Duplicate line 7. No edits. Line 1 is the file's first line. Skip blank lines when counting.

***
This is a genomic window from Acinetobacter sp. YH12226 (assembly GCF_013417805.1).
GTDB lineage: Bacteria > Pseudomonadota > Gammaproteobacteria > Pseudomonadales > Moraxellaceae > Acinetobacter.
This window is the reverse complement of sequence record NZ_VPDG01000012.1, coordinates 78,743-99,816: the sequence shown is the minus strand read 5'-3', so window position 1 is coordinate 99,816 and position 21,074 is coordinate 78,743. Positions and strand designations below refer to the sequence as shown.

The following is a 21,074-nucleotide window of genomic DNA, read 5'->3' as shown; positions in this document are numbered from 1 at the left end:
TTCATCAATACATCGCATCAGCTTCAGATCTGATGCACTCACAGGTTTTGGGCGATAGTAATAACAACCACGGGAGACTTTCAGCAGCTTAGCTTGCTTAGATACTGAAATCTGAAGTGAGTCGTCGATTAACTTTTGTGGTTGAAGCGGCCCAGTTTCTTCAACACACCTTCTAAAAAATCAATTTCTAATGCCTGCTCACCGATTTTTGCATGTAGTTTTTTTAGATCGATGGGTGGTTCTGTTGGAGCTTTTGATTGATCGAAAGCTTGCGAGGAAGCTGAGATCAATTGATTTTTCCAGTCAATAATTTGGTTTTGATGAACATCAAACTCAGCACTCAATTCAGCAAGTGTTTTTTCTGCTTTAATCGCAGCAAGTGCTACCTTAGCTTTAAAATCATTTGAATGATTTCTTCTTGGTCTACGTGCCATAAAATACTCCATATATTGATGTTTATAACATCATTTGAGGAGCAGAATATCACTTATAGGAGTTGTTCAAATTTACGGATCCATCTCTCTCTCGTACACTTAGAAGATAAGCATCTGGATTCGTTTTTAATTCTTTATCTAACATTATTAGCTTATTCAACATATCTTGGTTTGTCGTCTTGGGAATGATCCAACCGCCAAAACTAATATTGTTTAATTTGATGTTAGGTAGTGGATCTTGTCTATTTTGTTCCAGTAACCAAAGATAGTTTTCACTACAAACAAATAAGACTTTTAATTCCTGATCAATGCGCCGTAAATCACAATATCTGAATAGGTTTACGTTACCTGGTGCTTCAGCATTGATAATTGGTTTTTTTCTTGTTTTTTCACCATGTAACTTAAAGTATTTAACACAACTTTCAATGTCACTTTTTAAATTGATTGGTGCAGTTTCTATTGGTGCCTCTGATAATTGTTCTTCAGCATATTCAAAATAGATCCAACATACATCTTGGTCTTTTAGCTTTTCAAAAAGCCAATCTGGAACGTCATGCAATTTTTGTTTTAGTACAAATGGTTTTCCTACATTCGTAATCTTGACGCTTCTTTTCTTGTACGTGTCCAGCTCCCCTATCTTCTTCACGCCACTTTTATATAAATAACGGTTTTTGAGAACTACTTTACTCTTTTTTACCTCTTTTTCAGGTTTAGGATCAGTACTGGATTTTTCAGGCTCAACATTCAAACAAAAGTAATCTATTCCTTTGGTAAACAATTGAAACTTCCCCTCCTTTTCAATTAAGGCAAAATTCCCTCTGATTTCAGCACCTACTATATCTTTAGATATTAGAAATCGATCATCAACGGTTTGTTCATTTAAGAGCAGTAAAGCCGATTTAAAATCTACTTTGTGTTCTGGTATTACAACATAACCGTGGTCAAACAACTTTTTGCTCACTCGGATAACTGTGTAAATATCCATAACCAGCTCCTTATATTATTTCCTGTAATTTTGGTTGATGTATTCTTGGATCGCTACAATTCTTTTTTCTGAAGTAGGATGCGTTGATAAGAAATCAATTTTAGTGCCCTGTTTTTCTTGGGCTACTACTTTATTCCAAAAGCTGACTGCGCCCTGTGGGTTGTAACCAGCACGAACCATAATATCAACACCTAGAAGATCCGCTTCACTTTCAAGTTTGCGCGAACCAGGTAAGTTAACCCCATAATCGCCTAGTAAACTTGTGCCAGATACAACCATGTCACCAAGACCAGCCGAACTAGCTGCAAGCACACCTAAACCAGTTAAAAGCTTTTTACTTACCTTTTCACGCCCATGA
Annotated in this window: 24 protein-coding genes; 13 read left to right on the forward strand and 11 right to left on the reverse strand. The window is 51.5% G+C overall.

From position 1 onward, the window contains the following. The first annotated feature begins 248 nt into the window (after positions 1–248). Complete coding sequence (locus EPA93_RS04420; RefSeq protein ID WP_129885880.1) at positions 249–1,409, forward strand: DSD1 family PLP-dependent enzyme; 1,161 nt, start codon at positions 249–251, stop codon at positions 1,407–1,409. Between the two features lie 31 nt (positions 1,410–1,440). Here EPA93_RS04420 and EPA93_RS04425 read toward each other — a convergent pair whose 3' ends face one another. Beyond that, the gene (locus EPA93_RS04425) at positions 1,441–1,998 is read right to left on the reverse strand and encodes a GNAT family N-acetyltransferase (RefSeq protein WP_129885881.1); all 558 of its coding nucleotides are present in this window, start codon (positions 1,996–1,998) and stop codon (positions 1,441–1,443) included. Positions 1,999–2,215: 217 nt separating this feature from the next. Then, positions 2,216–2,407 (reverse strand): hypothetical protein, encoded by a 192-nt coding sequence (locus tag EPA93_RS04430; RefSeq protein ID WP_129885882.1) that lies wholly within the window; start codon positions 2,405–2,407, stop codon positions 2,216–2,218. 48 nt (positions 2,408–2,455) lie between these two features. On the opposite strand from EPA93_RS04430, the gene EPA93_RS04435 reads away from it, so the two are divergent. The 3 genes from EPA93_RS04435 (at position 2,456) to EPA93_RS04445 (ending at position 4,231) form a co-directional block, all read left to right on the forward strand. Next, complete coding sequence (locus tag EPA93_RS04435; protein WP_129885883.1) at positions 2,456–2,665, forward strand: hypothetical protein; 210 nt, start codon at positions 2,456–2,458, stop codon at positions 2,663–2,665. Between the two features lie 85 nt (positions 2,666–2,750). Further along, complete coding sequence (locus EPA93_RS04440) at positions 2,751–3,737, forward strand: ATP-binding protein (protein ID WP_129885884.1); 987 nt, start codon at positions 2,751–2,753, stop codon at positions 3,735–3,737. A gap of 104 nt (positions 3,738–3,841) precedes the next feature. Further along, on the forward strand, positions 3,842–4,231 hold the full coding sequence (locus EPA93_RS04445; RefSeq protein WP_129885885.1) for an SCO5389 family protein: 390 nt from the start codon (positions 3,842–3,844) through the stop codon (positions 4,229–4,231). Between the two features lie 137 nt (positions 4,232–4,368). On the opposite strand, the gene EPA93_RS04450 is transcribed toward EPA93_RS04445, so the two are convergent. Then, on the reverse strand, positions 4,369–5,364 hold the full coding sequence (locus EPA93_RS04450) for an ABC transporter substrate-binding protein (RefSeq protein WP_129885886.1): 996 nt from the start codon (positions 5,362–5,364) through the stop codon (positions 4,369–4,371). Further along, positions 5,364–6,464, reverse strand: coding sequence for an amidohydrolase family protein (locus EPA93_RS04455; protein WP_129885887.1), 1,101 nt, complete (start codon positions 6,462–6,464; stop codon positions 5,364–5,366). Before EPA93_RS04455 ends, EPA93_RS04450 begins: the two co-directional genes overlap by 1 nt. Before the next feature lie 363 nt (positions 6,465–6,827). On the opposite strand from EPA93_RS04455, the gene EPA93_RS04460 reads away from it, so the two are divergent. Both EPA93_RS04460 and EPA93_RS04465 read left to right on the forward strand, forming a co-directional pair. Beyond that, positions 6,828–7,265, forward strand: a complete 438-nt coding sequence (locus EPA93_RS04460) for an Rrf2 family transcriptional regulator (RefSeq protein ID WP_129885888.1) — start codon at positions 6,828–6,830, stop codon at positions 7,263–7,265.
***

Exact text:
From position 1 onward, the window contains the following. The first annotated feature begins 248 nt into the window (after positions 1–248). Complete coding sequence (locus EPA93_RS04420; RefSeq protein ID WP_129885880.1) at positions 249–1,409, forward strand: DSD1 family PLP-dependent enzyme; 1,161 nt, start codon at positions 249–251, stop codon at positions 1,407–1,409. Between the two features lie 31 nt (positions 1,410–1,440). Here EPA93_RS04420 and EPA93_RS04425 read toward each other — a convergent pair whose 3' ends face one another. Beyond that, the gene (locus EPA93_RS04425) at positions 1,441–1,998 is read right to left on the reverse strand and encodes a GNAT family N-acetyltransferase (RefSeq protein WP_129885881.1); all 558 of its coding nucleotides are present in this window, start codon (positions 1,996–1,998) and stop codon (positions 1,441–1,443) included. Positions 1,999–2,215: 217 nt separating this feature from the next. Then, positions 2,216–2,407 (reverse strand): hypothetical protein, encoded by a 192-nt coding sequence (locus tag EPA93_RS04430; RefSeq protein ID WP_129885882.1) that lies wholly within the window; start codon positions 2,405–2,407, stop codon positions 2,216–2,218. 48 nt (positions 2,408–2,455) lie between these two features. On the opposite strand from EPA93_RS04430, the gene EPA93_RS04435 reads away from it, so the two are divergent. The 3 genes from EPA93_RS04435 (at position 2,456) to EPA93_RS04445 (ending at position 4,231) form a co-directional block, all read left to right on the forward strand. Next, complete coding sequence (locus tag EPA93_RS04435; protein WP_129885883.1) at positions 2,456–2,665, forward strand: hypothetical protein; 210 nt, start codon at positions 2,456–2,458, stop codon at positions 2,663–2,665. Between the two features lie 85 nt (positions 2,666–2,750). Further along, complete coding sequence (locus EPA93_RS04440) at positions 2,751–3,737, forward strand: ATP-binding protein (protein ID WP_129885884.1); 987 nt, start codon at positions 2,751–2,753, stop codon at positions 3,735–3,737. A gap of 104 nt (positions 3,738–3,841) precedes the next feature. Further along, on the forward strand, positions 3,842–4,231 hold the full coding sequence (locus EPA93_RS04445; RefSeq protein WP_129885885.1) for an SCO5389 family protein: 390 nt from the start codon (positions 3,842–3,844) through the stop codon (positions 4,229–4,231). Between the two features lie 137 nt (positions 4,232–4,368). On the opposite strand, the gene EPA93_RS04450 is transcribed toward EPA93_RS04445, so the two are convergent. Then, on the reverse strand, positions 4,369–5,364 hold the full coding sequence (locus EPA93_RS04450) for an ABC transporter substrate-binding protein (RefSeq protein WP_129885886.1): 996 nt from the start codon (positions 5,362–5,364) through the stop codon (positions 4,369–4,371). Further along, positions 5,364–6,464, reverse strand: coding sequence for an amidohydrolase family protein (locus EPA93_RS04455; protein WP_129885887.1), 1,101 nt, complete (start codon positions 6,462–6,464; stop codon positions 5,364–5,366). Before EPA93_RS04455 ends, EPA93_RS04450 begins: the two co-directional genes overlap by 1 nt. Before the next feature lie 363 nt (positions 6,465–6,827). On the opposite strand from EPA93_RS04455, the gene EPA93_RS04460 reads away from it, so the two are divergent. Both EPA93_RS04460 and EPA93_RS04465 read left to right on the forward strand, forming a co-directional pair. Beyond that, positions 6,828–7,265, forward strand: a complete 438-nt coding sequence (locus EPA93_RS04460) for an Rrf2 family transcriptional regulator (RefSeq protein ID WP_129885888.1) — start codon at positions 6,828–6,830, stop codon at positions 7,263–7,265.